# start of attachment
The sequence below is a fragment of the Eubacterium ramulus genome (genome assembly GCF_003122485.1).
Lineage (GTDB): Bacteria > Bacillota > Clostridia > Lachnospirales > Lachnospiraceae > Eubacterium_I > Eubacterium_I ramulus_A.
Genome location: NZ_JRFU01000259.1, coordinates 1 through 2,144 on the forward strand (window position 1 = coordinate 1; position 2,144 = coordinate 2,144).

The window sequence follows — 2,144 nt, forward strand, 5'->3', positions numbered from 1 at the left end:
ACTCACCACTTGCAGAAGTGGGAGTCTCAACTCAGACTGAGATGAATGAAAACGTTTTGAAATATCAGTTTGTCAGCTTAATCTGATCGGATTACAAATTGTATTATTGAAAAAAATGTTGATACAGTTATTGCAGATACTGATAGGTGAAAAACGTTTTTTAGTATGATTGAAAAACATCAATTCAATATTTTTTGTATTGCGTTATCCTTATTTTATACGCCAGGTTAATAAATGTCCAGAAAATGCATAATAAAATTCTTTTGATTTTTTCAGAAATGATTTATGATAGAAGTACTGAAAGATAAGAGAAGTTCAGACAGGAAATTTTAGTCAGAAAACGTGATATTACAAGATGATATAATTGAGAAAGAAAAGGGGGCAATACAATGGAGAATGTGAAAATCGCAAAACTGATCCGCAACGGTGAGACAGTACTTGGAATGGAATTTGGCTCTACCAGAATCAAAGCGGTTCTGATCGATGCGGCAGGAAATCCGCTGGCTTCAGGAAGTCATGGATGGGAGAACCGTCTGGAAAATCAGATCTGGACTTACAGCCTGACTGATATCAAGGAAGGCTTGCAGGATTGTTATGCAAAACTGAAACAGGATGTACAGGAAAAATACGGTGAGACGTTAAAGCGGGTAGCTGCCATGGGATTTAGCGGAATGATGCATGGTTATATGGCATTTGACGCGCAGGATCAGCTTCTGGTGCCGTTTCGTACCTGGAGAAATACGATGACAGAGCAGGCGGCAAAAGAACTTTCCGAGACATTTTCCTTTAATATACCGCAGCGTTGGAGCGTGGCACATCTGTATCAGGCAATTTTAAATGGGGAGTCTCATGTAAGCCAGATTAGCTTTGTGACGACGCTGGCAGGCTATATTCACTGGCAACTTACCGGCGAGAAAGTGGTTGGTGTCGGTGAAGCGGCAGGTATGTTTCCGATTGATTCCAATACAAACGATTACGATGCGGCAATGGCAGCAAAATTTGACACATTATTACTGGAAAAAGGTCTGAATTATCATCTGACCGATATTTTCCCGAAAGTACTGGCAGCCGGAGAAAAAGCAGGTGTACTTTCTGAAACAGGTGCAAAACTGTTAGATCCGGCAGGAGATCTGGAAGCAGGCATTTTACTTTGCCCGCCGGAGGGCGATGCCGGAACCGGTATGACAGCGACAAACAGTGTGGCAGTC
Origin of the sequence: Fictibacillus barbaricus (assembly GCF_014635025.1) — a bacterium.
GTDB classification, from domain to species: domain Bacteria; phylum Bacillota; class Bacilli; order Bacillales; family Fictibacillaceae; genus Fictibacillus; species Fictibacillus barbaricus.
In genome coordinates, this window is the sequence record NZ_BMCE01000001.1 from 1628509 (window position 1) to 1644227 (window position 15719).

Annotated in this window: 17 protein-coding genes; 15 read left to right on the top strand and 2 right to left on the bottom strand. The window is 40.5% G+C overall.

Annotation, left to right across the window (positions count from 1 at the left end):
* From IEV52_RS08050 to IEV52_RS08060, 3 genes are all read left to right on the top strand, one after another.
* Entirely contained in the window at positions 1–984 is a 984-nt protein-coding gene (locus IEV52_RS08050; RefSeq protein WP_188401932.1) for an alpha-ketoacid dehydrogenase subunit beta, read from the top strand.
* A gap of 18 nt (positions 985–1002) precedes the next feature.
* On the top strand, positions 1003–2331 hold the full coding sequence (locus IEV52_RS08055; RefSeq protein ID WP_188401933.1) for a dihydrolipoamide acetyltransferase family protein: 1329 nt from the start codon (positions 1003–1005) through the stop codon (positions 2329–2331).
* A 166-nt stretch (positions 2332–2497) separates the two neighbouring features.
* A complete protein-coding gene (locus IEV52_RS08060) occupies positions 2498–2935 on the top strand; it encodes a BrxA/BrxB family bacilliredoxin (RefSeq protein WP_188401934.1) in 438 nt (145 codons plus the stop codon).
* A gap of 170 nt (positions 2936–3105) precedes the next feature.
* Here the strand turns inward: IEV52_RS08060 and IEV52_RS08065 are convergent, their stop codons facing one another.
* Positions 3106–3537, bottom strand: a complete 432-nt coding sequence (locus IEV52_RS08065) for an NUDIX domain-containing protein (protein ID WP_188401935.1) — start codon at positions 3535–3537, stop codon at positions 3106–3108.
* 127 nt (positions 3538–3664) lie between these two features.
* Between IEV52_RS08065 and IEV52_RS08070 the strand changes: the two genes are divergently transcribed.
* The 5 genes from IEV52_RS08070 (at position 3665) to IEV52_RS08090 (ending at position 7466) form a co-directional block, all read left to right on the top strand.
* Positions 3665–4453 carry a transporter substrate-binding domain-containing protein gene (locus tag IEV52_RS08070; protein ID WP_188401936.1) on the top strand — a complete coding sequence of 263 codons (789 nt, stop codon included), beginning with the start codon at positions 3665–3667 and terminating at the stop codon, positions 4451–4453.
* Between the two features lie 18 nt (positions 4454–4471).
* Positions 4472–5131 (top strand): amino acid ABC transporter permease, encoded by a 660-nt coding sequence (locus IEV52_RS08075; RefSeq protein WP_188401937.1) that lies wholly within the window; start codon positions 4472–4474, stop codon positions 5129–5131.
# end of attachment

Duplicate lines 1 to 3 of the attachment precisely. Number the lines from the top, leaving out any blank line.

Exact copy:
The sequence below is a fragment of the Eubacterium ramulus genome (genome assembly GCF_003122485.1).
Lineage (GTDB): Bacteria > Bacillota > Clostridia > Lachnospirales > Lachnospiraceae > Eubacterium_I > Eubacterium_I ramulus_A.
Genome location: NZ_JRFU01000259.1, coordinates 1 through 2,144 on the forward strand (window position 1 = coordinate 1; position 2,144 = coordinate 2,144).